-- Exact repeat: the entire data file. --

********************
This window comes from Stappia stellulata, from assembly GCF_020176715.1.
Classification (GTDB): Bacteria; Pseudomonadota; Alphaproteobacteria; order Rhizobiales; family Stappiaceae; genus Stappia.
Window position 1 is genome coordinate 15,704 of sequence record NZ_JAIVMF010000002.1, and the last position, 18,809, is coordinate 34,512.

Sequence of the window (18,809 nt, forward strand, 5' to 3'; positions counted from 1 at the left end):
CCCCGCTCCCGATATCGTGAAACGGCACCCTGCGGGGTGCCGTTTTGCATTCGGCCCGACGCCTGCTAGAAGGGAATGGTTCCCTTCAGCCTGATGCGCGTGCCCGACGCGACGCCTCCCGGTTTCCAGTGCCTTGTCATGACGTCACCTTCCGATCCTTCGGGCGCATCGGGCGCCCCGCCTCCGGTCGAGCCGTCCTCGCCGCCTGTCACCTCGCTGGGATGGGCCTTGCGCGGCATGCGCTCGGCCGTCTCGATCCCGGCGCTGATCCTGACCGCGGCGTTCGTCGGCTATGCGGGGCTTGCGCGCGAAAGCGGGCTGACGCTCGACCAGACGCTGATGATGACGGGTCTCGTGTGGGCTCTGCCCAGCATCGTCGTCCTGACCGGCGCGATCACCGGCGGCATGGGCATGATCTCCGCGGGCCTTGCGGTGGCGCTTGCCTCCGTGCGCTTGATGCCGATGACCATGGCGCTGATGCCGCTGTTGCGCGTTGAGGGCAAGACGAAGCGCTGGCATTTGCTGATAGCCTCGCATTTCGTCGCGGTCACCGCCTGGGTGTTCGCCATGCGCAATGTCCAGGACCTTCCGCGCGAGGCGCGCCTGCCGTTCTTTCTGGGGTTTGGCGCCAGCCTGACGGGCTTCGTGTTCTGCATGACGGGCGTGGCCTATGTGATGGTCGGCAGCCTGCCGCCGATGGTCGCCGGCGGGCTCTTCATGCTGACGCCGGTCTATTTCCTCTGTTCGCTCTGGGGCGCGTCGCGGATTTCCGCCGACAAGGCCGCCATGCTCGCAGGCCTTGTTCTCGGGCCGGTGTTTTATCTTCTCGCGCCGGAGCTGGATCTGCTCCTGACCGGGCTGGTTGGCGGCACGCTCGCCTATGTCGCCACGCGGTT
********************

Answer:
This window comes from Stappia stellulata, from assembly GCF_020176715.1.
Classification (GTDB): Bacteria; Pseudomonadota; Alphaproteobacteria; order Rhizobiales; family Stappiaceae; genus Stappia.
Window position 1 is genome coordinate 15,704 of sequence record NZ_JAIVMF010000002.1, and the last position, 18,809, is coordinate 34,512.

Sequence of the window (18,809 nt, forward strand, 5' to 3'; positions counted from 1 at the left end):
CCCCGCTCCCGATATCGTGAAACGGCACCCTGCGGGGTGCCGTTTTGCATTCGGCCCGACGCCTGCTAGAAGGGAATGGTTCCCTTCAGCCTGATGCGCGTGCCCGACGCGACGCCTCCCGGTTTCCAGTGCCTTGTCATGACGTCACCTTCCGATCCTTCGGGCGCATCGGGCGCCCCGCCTCCGGTCGAGCCGTCCTCGCCGCCTGTCACCTCGCTGGGATGGGCCTTGCGCGGCATGCGCTCGGCCGTCTCGATCCCGGCGCTGATCCTGACCGCGGCGTTCGTCGGCTATGCGGGGCTTGCGCGCGAAAGCGGGCTGACGCTCGACCAGACGCTGATGATGACGGGTCTCGTGTGGGCTCTGCCCAGCATCGTCGTCCTGACCGGCGCGATCACCGGCGGCATGGGCATGATCTCCGCGGGCCTTGCGGTGGCGCTTGCCTCCGTGCGCTTGATGCCGATGACCATGGCGCTGATGCCGCTGTTGCGCGTTGAGGGCAAGACGAAGCGCTGGCATTTGCTGATAGCCTCGCATTTCGTCGCGGTCACCGCCTGGGTGTTCGCCATGCGCAATGTCCAGGACCTTCCGCGCGAGGCGCGCCTGCCGTTCTTTCTGGGGTTTGGCGCCAGCCTGACGGGCTTCGTGTTCTGCATGACGGGCGTGGCCTATGTGATGGTCGGCAGCCTGCCGCCGATGGTCGCCGGCGGGCTCTTCATGCTGACGCCGGTCTATTTCCTCTGTTCGCTCTGGGGCGCGTCGCGGATTTCCGCCGACAAGGCCGCCATGCTCGCAGGCCTTGTTCTCGGGCCGGTGTTTTATCTTCTCGCGCCGGAGCTGGATCTGCTCCTGACCGGGCTGGTTGGCGGCACGCTCGCCTATGTCGCCACGCGGTT